COVID-19’s link to environmental racism
Even now it’s happening along Chelsea Creek
IT IS ESSENTIAL that we make the connections between years of systemic environmental racism and the ravages of COVID-19. This public health emergency is unprecedented, but it’s hard not to see the stark parallels between this crisis and our climate crisis – the science denial that has stood in the way of making progress, the systemic racism that leads to disparate health outcomes, and the bold, urgent action we now must take to save lives and save our planet.
Chelsea, one of the smallest cities in the Commonwealth, has a COVID-19 infection rate – 522 per 10,000 residents — far exceeding that of any other municipality in Massachusetts.
Congresswoman Ayanna Pressley feels strongly about the situation. “People of color, particularly Black, Latinx, and Native American populations, are getting sick and dying of coronavirus at disproportionately higher rates. Hundreds of years of redlining and lending disparities, hiring discrimination, divestment in neighborhoods of color, combined with fear and xenophobia stoked by Donald Trump, has led to black and brown Americans getting sick and dying of coronavirus at disproportionately higher rates,” she said.
At GreenRoots, an environmental justice organization in Chelsea, the reasons for the higher COVID19 rates are clear:
- Contaminated air and water leading to some of the state’s highest incidences of asthma, pulmonary and cardiovascular disease, and cancer
- The inability to socially distance in overcrowded housing and on overcrowded public transportation
- A population comprised of essential workers (grocery store workers, transport drivers, produce packers, janitors, Logan airport staff, and more) who must go to work, thereby increasing their daily chances of exposure
- Language isolation in a gateway community where more than 35 languages are spoken
The New England Produce Center, one of the largest produce centers in the nation, is located in Chelsea and provides all of New England, some Mid-Atlantic states, and southern Canadian regions with produce. While all of New England, southern states and Canadian provinces benefit (heating fuel, road salt, jet fuel, produce, etc.) from the industries along the Chelsea Creek and/or in Chelsea, these same industries cause devastating public health and environmental inequities for our residents.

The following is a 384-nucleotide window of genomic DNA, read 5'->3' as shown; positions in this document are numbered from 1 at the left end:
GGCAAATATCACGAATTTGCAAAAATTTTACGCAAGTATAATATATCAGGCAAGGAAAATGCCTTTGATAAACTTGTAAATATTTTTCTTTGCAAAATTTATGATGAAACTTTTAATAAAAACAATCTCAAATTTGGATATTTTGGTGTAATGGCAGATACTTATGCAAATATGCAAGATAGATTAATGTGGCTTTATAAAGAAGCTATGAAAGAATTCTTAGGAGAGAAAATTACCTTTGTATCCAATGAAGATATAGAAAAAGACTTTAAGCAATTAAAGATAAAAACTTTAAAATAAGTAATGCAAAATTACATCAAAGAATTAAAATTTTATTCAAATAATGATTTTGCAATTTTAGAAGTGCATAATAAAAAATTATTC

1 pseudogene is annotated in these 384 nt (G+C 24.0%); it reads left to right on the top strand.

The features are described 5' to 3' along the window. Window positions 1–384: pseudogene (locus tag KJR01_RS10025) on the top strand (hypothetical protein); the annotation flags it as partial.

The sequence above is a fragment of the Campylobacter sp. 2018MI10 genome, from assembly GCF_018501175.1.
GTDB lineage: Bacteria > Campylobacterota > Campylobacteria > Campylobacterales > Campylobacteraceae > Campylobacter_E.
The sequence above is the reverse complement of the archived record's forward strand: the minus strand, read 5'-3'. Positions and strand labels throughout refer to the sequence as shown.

All of these industries have contaminated Chelsea’s land, air, and water for years. Chelsea’s overall diesel exhaust levels exceed the EPA’s reference concentration by 20 percent. The seven oil terminals along the Chelsea Creek committed 76 chemical exceedances of their federal wastewater discharge permits over a five-year period; and, over the past two decades, the Chelsea Creek has seen more than 100,000 gallons of petroleum product spilled into its waters. The entire Chelsea Creek is considered non-swimmable, non-fishable, and non-drinkable.
This contaminated air and water leads to Chelsea residents having some of the state’s worst public health indicators pre-pandemic. Asthma and chronic respiratory disease rates in Chelsea are among the state’s highest. The same is true for Chelsea’s rate for strokes and major cardiovascular disease. Chelsea is also in the highest category for expected lifetime cancer risks from diesel exposure.
My colleague, Roseann Bongiovanni, the executive director of GreenRoots, said making the connection between environmental injustice and COVID-19 is critical to understand the disease and who it impacts most. “We must recognize that low-income communities and communities of color have shouldered the burdens of living next to toxic facilities, compromising public health and making vulnerable populations even more susceptible to life-affecting impacts like COVID19,” she says.
This pandemic is devastating the community of Chelsea. Infection rates continue to climb. On a daily basis, lines for food snake around multiple city blocks. The National Guard was called in, per request of the city and nonprofit leaders. People are sick and terrified about the future. People are dying. And we know that years of environmental injustice significantly contributed to this situation.It is time for Massachusetts to address its own environmental injustices. Even now during the pandemic, a high voltage electrical substation and high voltage transmission lines are proposed for the shores of Chelsea Creek, in a flood zone, next to 8 million gallons of jet fuel in a densely populated environmental justice neighborhood. It is exactly these kinds of polluting industries that have compromised the public health of Chelsea and East Boston residents for years.
We have a duty to put these lessons to work toward achieving our dream of a better world. The choices we make during the response to the coronavirus will shape society and policymaking for decades to come. We must make the right choices. We wouldn’t be in our lines of work—government, public service, activism, organizing—if we weren’t optimists at our cores. We believe in the coalition of communities calling for change. Policy is not abstract; it is about who thrives, and who has clean air to breathe. And we know that our movements are deeply connected. We must act swiftly for climate justice while fighting for an equitable recovery from this pandemic. Relief and justice cannot come quickly enough.